“One, according to this article Devin had a history of drug and alcohol abuse and was homeless.” I hold up one finger. “Two, Devin was killed by a blow to the head. Three, she was found in the park, somewhat near the statue.”

“Yes, but what about the lack of a child? That’s a huge detail.”

“Four,” I say, waggling my fingers at him, “Devin Fallon was seven months pregnant when she was killed.”

We spend the next hour discussing possible suspects. Joe suggests a deranged man who either loved or hated his mother too much. I offer the possibility of someone in the business of caring for children: a doctor or nurse, a social worker even. Someone who would be disgusted with a mother who raises a child amid homelessness, drugs and alcohol. Finally, Joe broaches the subject I know he’s been avoiding all night, but the true reason he wanted to talk: Jonah Sharpe.

“Jonah Sharpe has suddenly disappeared,” Joe says.

“What do you mean, disappeared?” I ask.

“I mean he’s nowhere to be found. We went to his work site and then to his apartment this afternoon. His boss said he hasn’t been to work in two days and his roommates said he just packed up his stuff and up and left early yesterday.”

“Maybe, he’s just gone on a trip. It doesn’t mean he ran away.” Joe doesn’t say anything. “What?” I ask testily. “You think that a kid who lost his mother the way that Jonah did would suddenly start killing women in the same manner? That’s really grasping at straws.”

“We showed the roommates a picture of Marissa. They knew her. Jonah knew her. She’d been to their apartment before.”

My heart starts pounding so hard I can hear it thrumming in my ears. It couldn’t be Jonah. It couldn’t be the sweet, lost little boy who drew me pictures for my office. Not the poor boy that was so hopeful in finding a family that would adopt him only to have his hopes dashed time and time again. “I don’t believe it,” I say with conviction. “Besides, what about Devin Fallon? Jonah would have only been thirteen years old at the time Devin died. Do you think that he killed her, too?”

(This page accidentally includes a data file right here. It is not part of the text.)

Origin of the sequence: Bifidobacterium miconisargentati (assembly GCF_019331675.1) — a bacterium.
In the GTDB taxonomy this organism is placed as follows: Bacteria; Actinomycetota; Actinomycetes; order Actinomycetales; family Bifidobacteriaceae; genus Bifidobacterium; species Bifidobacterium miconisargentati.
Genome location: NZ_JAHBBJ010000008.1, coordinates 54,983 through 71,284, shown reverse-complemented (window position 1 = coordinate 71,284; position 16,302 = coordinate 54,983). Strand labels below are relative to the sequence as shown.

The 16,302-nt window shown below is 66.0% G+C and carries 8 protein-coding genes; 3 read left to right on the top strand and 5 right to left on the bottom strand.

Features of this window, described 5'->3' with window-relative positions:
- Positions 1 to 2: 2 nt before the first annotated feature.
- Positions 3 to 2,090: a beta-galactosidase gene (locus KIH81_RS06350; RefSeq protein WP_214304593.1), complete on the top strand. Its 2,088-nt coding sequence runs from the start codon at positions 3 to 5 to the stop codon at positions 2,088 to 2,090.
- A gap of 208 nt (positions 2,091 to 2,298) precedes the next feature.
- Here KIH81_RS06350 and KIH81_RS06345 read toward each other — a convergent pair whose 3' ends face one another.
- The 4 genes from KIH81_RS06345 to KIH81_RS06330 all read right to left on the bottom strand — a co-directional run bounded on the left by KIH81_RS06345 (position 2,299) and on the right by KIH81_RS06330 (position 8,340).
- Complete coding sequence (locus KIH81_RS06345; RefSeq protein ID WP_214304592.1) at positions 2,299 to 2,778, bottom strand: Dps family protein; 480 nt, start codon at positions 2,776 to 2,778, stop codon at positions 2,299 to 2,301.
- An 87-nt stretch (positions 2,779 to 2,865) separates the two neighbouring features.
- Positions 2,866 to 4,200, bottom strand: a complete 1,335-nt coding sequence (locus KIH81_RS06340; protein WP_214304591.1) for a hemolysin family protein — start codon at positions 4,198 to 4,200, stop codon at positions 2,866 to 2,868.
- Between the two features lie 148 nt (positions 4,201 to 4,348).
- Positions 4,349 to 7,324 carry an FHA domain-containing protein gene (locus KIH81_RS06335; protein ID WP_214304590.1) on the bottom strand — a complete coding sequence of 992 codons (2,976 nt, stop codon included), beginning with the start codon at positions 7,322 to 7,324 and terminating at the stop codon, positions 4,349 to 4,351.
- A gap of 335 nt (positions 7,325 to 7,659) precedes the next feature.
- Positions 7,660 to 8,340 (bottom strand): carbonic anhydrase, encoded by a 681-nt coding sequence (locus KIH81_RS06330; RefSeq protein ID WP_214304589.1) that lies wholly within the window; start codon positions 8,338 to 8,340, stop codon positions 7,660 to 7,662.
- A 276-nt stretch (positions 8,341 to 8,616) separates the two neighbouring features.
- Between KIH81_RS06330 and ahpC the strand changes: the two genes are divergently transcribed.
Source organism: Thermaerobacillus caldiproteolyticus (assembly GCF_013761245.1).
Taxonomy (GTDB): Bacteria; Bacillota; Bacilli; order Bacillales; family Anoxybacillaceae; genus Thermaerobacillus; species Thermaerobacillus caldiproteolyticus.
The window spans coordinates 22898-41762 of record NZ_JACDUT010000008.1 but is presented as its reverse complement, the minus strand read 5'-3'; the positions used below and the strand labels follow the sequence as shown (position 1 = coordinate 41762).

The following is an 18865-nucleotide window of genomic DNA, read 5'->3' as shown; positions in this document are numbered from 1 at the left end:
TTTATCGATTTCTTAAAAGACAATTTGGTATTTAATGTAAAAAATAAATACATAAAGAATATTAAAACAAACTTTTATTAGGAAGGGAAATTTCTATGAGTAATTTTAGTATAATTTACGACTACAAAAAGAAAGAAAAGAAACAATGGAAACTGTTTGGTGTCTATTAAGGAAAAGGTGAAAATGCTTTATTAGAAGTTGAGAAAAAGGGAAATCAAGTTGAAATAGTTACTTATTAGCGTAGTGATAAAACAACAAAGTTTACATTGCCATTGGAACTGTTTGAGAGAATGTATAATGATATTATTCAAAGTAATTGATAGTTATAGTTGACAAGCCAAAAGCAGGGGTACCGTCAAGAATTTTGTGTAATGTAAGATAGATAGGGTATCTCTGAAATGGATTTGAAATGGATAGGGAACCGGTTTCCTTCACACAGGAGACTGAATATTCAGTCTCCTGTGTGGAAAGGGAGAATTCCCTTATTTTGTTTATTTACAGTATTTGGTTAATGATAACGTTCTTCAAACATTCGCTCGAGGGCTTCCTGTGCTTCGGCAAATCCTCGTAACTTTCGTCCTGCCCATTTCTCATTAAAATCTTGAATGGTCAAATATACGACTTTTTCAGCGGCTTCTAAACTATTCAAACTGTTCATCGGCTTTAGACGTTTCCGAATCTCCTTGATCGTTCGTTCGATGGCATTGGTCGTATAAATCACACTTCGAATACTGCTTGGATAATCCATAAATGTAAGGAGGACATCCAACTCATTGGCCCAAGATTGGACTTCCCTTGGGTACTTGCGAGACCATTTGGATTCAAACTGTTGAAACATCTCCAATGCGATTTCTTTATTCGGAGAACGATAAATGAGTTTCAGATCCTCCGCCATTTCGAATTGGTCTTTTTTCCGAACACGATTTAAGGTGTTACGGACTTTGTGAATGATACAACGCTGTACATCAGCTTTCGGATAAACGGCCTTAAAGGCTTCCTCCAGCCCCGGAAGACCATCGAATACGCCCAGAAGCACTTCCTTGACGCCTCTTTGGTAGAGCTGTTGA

Joe sighs heavily. “I don’t know, Ellen. I don’t know. I’m just trying to keep my mind open to all the possibilities. I don’t mean to upset you.”

My anger dims rapidly. Joe looks so tired. “I know you’re just doing your job. I just have a soft spot when it comes to Jonah. I watched him grow up.”

Joe insists on paying the bill, but I refuse. It would make this feel too much like a date. We split it down the middle and both leave a generous tip. I tell him that I have a connection at the Sioux City Department of Human Services and that I will give her a call tomorrow. See what else I can find out about Marissa’s past. Joe says he will look into the death of Devin Fallon to see if there are any more connections between the murders. Joe sees me safely to my van and we both agree to talk in the morning.

It’s only nine o’clock, but it feels as if it could be midnight. My mind is spinning with the thought that Jonah could be involved in this mess. The entire case is baffling. I pull into my driveway, turn off my headlights and just sit for a moment. Guiltily, I hope that my mother was able to feed, bathe and put the kids to bed already. All I want to do is tumble into bed myself. A sudden movement and a flash of color catch my eye through the van window. I frantically press at the automatic locks, but I’m not fast enough. The door is open and a hooded figure slides into the passenger-side seat. I scramble to open my door but a cold hand latches on to my wrist and I can’t squirm away. With my free hand I try to reach my phone, but it’s stowed away in my purse on the floor next to the intruder’s feet.